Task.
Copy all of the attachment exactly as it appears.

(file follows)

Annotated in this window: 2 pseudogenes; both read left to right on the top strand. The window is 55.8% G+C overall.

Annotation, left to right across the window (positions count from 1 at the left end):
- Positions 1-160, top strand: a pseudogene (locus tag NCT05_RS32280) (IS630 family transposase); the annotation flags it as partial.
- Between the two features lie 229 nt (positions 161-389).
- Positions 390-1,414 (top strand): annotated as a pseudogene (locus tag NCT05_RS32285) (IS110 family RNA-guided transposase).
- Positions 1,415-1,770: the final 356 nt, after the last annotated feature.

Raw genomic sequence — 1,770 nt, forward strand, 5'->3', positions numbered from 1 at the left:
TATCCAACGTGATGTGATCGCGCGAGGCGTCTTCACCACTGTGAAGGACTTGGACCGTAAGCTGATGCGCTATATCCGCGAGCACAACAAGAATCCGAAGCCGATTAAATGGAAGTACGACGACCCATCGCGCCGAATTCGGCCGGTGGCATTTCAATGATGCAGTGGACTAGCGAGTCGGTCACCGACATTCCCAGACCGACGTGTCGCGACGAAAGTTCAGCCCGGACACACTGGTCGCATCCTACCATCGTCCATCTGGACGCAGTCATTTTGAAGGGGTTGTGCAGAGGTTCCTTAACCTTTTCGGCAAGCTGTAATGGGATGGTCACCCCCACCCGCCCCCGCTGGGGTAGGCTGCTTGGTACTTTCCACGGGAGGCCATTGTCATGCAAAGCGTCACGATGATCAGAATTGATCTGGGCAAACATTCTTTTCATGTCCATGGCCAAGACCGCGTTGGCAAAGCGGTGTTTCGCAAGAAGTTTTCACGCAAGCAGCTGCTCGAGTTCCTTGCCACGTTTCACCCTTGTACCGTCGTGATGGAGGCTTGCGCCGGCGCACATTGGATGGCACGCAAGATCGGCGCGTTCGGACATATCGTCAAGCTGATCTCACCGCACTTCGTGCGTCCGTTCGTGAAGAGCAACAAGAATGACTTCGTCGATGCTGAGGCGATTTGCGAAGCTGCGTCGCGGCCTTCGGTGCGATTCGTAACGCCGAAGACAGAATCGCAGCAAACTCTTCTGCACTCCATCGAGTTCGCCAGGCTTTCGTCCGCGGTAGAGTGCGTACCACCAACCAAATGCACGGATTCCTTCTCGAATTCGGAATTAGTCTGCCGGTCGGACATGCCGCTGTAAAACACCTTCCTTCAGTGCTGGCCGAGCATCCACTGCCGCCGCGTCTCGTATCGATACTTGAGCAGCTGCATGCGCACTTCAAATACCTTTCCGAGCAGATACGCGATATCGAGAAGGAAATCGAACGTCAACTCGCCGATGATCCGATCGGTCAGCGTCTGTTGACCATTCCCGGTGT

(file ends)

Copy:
Annotated in this window: 2 pseudogenes; both read left to right on the top strand. The window is 55.8% G+C overall.

Annotation, left to right across the window (positions count from 1 at the left end):
- Positions 1-160, top strand: a pseudogene (locus tag NCT05_RS32280) (IS630 family transposase); the annotation flags it as partial.
- Between the two features lie 229 nt (positions 161-389).
- Positions 390-1,414 (top strand): annotated as a pseudogene (locus tag NCT05_RS32285) (IS110 family RNA-guided transposase).
- Positions 1,415-1,770: the final 356 nt, after the last annotated feature.

Raw genomic sequence — 1,770 nt, forward strand, 5'->3', positions numbered from 1 at the left:
TATCCAACGTGATGTGATCGCGCGAGGCGTCTTCACCACTGTGAAGGACTTGGACCGTAAGCTGATGCGCTATATCCGCGAGCACAACAAGAATCCGAAGCCGATTAAATGGAAGTACGACGACCCATCGCGCCGAATTCGGCCGGTGGCATTTCAATGATGCAGTGGACTAGCGAGTCGGTCACCGACATTCCCAGACCGACGTGTCGCGACGAAAGTTCAGCCCGGACACACTGGTCGCATCCTACCATCGTCCATCTGGACGCAGTCATTTTGAAGGGGTTGTGCAGAGGTTCCTTAACCTTTTCGGCAAGCTGTAATGGGATGGTCACCCCCACCCGCCCCCGCTGGGGTAGGCTGCTTGGTACTTTCCACGGGAGGCCATTGTCATGCAAAGCGTCACGATGATCAGAATTGATCTGGGCAAACATTCTTTTCATGTCCATGGCCAAGACCGCGTTGGCAAAGCGGTGTTTCGCAAGAAGTTTTCACGCAAGCAGCTGCTCGAGTTCCTTGCCACGTTTCACCCTTGTACCGTCGTGATGGAGGCTTGCGCCGGCGCACATTGGATGGCACGCAAGATCGGCGCGTTCGGACATATCGTCAAGCTGATCTCACCGCACTTCGTGCGTCCGTTCGTGAAGAGCAACAAGAATGACTTCGTCGATGCTGAGGCGATTTGCGAAGCTGCGTCGCGGCCTTCGGTGCGATTCGTAACGCCGAAGACAGAATCGCAGCAAACTCTTCTGCACTCCATCGAGTTCGCCAGGCTTTCGTCCGCGGTAGAGTGCGTACCACCAACCAAATGCACGGATTCCTTCTCGAATTCGGAATTAGTCTGCCGGTCGGACATGCCGCTGTAAAACACCTTCCTTCAGTGCTGGCCGAGCATCCACTGCCGCCGCGTCTCGTATCGATACTTGAGCAGCTGCATGCGCACTTCAAATACCTTTCCGAGCAGATACGCGATATCGAGAAGGAAATCGAACGTCAACTCGCCGATGATCCGATCGGTCAGCGTCTGTTGACCATTCCCGGTGT